-   In Python 2.5, the :keyword:`with` statement is only allowed when the
-   ``with_statement`` feature has been enabled.  It is always enabled in
-   Python 2.6.
-
 .. seealso::
 
    :pep:`0343` - The "with" statement

Doc/reference/datamodel.rst

       An instance method object combines a class, a class instance and any
       callable object (normally a user-defined function).
 
-      .. versionchanged:: 2.6
-         For 3.0 forward-compatibility, :attr:`im_func` is also available as
-         :attr:`__func__`, and :attr:`im_self` as :attr:`__self__`.
-
       .. index::
          single: __func__ (method attribute)
          single: __self__ (method attribute)

Doc/reference/lexical_analysis.rst

 .. index:: identifier, name
 
 Identifiers (also referred to as *names*) are described by the following lexical
-definitions:
+definitions.
 
 The syntax of identifiers in Python is based on the Unicode standard annex
-UAX-31, with elaboration and changes as defined below.
+UAX-31, with elaboration and changes as defined below; see also :pep:`3131` for
+further details.
 
 Within the ASCII range (U+0001..U+007F), the valid characters for identifiers
-are the same as in Python 2.5; Python 3.0 introduces additional
-characters from outside the ASCII range (see :pep:`3131`).  For other
-characters, the classification uses the version of the Unicode Character
-Database as included in the :mod:`unicodedata` module.
+are the same as in Python 2.x: the uppercase and lowercase letters ``A`` through
+``Z``, the underscore ``_`` and, except for the first character, the digits
+``0`` through ``9``.
+
+Python 3.0 introduces additional characters from outside the ASCII range (see
+:pep:`3131`).  For these characters, the classification uses the version of the
+Unicode Character Database as included in the :mod:`unicodedata` module.
 
 Identifiers are unlimited in length.  Case is significant.
 
 4.1 can be found at
 http://www.dcl.hpi.uni-potsdam.de/home/loewis/table-3131.html.
 
-See :pep:`3131` for further details.
 
 .. _keywords:
 

Doc/reference/simple_stmts.rst

    pair: raising; exception
 
 .. productionlist::
-   raise_stmt: "raise" [`expression` ["," `expression` ["," `expression`]]]
+   raise_stmt: "raise" [`expression` ["from" `expression`]]
 
 If no expressions are present, :keyword:`raise` re-raises the last exception
 that was active in the current scope.  If no exception is active in the current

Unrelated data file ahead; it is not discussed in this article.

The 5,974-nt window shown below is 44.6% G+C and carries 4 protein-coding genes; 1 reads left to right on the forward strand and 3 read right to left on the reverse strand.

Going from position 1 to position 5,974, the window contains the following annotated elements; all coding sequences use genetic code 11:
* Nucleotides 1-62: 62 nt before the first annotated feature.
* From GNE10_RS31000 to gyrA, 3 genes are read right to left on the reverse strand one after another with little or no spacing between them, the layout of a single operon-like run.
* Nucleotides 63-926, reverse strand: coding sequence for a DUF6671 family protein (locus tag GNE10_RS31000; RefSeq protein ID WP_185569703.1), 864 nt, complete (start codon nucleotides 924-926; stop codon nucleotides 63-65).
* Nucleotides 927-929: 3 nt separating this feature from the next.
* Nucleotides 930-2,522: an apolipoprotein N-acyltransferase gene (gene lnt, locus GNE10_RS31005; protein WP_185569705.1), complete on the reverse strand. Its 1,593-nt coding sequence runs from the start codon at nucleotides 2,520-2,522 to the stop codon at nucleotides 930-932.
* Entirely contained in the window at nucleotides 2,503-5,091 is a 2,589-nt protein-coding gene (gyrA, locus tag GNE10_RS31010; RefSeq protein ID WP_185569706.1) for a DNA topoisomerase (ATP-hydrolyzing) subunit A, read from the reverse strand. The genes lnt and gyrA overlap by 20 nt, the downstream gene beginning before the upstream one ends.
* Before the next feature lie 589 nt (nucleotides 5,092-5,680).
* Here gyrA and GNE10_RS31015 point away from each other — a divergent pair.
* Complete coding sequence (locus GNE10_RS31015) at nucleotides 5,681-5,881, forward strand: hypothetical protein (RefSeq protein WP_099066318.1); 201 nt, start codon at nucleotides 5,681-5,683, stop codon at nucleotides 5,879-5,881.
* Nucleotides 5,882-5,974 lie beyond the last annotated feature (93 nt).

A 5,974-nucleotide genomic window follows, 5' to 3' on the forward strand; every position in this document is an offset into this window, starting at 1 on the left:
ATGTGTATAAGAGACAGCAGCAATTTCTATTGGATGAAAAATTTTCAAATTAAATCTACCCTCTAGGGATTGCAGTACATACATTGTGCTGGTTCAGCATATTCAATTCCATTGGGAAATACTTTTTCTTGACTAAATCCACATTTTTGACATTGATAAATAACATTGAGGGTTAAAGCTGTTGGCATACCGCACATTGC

.. index:: object: traceback
 
 A traceback object is normally created automatically when an exception is raised
-and attached to it as the :attr:`__traceback__` attribute; however, you can set
-your own traceback using the :meth:`with_traceback` exception method, like so::
+and attached to it as the :attr:`__traceback__` attribute, which is writable.
+You can create an exception and set your own traceback in one step using the
+:meth:`with_traceback` exception method (which returns the same exception
+instance, with its traceback set to its argument), like so::
 
    raise RuntimeError("foo occurred").with_traceback(tracebackobj)
 
-.. XXX document exception chaining
+.. XXX document exception chaining 
 
 The "from" clause is used for exception chaining, which is not documented yet.
 
 Additional information on exceptions can be found in section :ref:`exceptions`,
 and information about handling exceptions is in section :ref:`try`.
 
-.. seealso::
-
-   :pep:`3109` - Raising exceptions in Python 3000
-      Describes the differences in :keyword:`raise` statements between Python
-      2.x and 3.0.
-
 
 .. _break:
 
 * PEP 3109: Raising exceptions.  You must now use ``raise Exception(args)``
   instead of ``raise Exception, args``.
 
-* PEP 3110: Catching exceptions.
+* PEP 3110: Catching exceptions.  You must now use ``except SomeException as
+  identifier:`` instead of ``except Exception, identifier:``
 
 * PEP 3134: Exception chaining.  (The :attr:`__context__` feature from the PEP
   hasn't been implemented yet in 3.0a2.)